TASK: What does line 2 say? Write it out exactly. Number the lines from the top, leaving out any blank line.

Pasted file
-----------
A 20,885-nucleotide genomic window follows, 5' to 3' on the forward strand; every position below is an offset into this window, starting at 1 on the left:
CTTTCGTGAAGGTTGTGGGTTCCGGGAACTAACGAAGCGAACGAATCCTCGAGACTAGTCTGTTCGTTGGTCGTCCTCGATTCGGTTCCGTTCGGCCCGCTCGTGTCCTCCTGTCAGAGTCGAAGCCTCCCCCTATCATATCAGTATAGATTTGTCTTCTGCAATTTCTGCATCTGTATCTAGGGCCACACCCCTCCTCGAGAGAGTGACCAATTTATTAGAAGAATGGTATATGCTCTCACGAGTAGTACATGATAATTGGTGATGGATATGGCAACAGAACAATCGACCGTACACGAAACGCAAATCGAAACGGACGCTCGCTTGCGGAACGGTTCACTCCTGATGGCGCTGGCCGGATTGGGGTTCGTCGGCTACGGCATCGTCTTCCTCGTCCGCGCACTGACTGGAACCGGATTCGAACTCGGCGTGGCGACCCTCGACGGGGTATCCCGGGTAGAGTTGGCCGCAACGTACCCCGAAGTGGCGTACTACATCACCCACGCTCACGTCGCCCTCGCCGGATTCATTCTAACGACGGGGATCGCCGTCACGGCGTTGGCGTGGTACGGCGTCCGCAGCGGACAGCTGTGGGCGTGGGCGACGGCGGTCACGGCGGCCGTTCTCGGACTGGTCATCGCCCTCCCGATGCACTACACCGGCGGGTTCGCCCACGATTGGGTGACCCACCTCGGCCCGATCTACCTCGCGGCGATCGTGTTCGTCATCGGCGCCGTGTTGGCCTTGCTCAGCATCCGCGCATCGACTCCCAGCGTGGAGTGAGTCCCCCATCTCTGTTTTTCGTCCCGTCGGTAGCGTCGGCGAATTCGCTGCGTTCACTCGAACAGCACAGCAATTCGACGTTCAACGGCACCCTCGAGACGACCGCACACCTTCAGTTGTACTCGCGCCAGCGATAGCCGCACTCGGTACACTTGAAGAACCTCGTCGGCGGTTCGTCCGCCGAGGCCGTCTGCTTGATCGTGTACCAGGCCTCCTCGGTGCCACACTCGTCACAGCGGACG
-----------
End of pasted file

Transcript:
CTTTCGTGAAGGTTGTGGGTTCCGGGAACTAACGAAGCGAACGAATCCTCGAGACTAGTCTGTTCGTTGGTCGTCCTCGATTCGGTTCCGTTCGGCCCGCTCGTGTCCTCCTGTCAGAGTCGAAGCCTCCCCCTATCATATCAGTATAGATTTGTCTTCTGCAATTTCTGCATCTGTATCTAGGGCCACACCCCTCCTCGAGAGAGTGACCAATTTATTAGAAGAATGGTATATGCTCTCACGAGTAGTACATGATAATTGGTGATGGATATGGCAACAGAACAATCGACCGTACACGAAACGCAAATCGAAACGGACGCTCGCTTGCGGAACGGTTCACTCCTGATGGCGCTGGCCGGATTGGGGTTCGTCGGCTACGGCATCGTCTTCCTCGTCCGCGCACTGACTGGAACCGGATTCGAACTCGGCGTGGCGACCCTCGACGGGGTATCCCGGGTAGAGTTGGCCGCAACGTACCCCGAAGTGGCGTACTACATCACCCACGCTCACGTCGCCCTCGCCGGATTCATTCTAACGACGGGGATCGCCGTCACGGCGTTGGCGTGGTACGGCGTCCGCAGCGGACAGCTGTGGGCGTGGGCGACGGCGGTCACGGCGGCCGTTCTCGGACTGGTCATCGCCCTCCCGATGCACTACACCGGCGGGTTCGCCCACGATTGGGTGACCCACCTCGGCCCGATCTACCTCGCGGCGATCGTGTTCGTCATCGGCGCCGTGTTGGCCTTGCTCAGCATCCGCGCATCGACTCCCAGCGTGGAGTGAGTCCCCCATCTCTGTTTTTCGTCCCGTCGGTAGCGTCGGCGAATTCGCTGCGTTCACTCGAACAGCACAGCAATTCGACGTTCAACGGCACCCTCGAGACGACCGCACACCTTCAGTTGTACTCGCGCCAGCGATAGCCGCACTCGGTACACTTGAAGAACCTCGTCGGCGGTTCGTCCGCCGAGGCCGTCTGCTTGATCGTGTACCAGGCCTCCTCGGTGCCACACTCGTCACAGCGGACG